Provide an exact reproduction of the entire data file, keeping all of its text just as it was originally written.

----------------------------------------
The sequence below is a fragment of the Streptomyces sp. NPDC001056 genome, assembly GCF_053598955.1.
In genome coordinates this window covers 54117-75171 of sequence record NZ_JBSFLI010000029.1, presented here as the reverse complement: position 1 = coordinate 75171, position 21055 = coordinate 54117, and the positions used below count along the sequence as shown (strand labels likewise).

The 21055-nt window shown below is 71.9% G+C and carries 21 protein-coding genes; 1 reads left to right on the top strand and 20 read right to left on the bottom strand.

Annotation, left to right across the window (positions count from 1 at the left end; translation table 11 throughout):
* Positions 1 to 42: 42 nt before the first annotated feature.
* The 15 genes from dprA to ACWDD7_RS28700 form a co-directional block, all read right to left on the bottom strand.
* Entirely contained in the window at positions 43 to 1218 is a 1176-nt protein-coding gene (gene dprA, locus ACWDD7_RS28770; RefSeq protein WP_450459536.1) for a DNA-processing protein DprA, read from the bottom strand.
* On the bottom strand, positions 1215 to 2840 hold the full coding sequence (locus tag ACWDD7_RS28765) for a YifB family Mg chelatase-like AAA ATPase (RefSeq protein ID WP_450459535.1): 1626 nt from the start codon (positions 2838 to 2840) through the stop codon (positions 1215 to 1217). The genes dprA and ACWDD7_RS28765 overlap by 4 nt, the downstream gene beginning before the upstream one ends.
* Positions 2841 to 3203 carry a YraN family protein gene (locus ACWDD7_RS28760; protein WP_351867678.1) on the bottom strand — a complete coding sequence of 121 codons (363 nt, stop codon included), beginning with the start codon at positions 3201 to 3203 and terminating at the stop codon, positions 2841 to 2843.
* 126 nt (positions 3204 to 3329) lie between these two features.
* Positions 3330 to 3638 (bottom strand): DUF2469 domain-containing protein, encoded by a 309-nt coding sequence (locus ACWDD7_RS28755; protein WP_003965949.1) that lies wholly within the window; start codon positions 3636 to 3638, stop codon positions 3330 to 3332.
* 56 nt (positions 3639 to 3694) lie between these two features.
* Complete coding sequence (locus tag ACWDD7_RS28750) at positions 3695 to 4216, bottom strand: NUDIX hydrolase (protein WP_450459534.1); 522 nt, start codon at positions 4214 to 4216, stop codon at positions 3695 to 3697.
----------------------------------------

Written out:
The sequence below is a fragment of the Streptomyces sp. NPDC001056 genome, assembly GCF_053598955.1.
In genome coordinates this window covers 54117-75171 of sequence record NZ_JBSFLI010000029.1, presented here as the reverse complement: position 1 = coordinate 75171, position 21055 = coordinate 54117, and the positions used below count along the sequence as shown (strand labels likewise).

The 21055-nt window shown below is 71.9% G+C and carries 21 protein-coding genes; 1 reads left to right on the top strand and 20 read right to left on the bottom strand.

Annotation, left to right across the window (positions count from 1 at the left end; translation table 11 throughout):
* Positions 1 to 42: 42 nt before the first annotated feature.
* The 15 genes from dprA to ACWDD7_RS28700 form a co-directional block, all read right to left on the bottom strand.
* Entirely contained in the window at positions 43 to 1218 is a 1176-nt protein-coding gene (gene dprA, locus ACWDD7_RS28770; RefSeq protein WP_450459536.1) for a DNA-processing protein DprA, read from the bottom strand.
* On the bottom strand, positions 1215 to 2840 hold the full coding sequence (locus tag ACWDD7_RS28765) for a YifB family Mg chelatase-like AAA ATPase (RefSeq protein ID WP_450459535.1): 1626 nt from the start codon (positions 2838 to 2840) through the stop codon (positions 1215 to 1217). The genes dprA and ACWDD7_RS28765 overlap by 4 nt, the downstream gene beginning before the upstream one ends.
* Positions 2841 to 3203 carry a YraN family protein gene (locus ACWDD7_RS28760; protein WP_351867678.1) on the bottom strand — a complete coding sequence of 121 codons (363 nt, stop codon included), beginning with the start codon at positions 3201 to 3203 and terminating at the stop codon, positions 2841 to 2843.
* 126 nt (positions 3204 to 3329) lie between these two features.
* Positions 3330 to 3638 (bottom strand): DUF2469 domain-containing protein, encoded by a 309-nt coding sequence (locus ACWDD7_RS28755; protein WP_003965949.1) that lies wholly within the window; start codon positions 3636 to 3638, stop codon positions 3330 to 3332.
* 56 nt (positions 3639 to 3694) lie between these two features.
* Complete coding sequence (locus tag ACWDD7_RS28750) at positions 3695 to 4216, bottom strand: NUDIX hydrolase (protein WP_450459534.1); 522 nt, start codon at positions 4214 to 4216, stop codon at positions 3695 to 3697.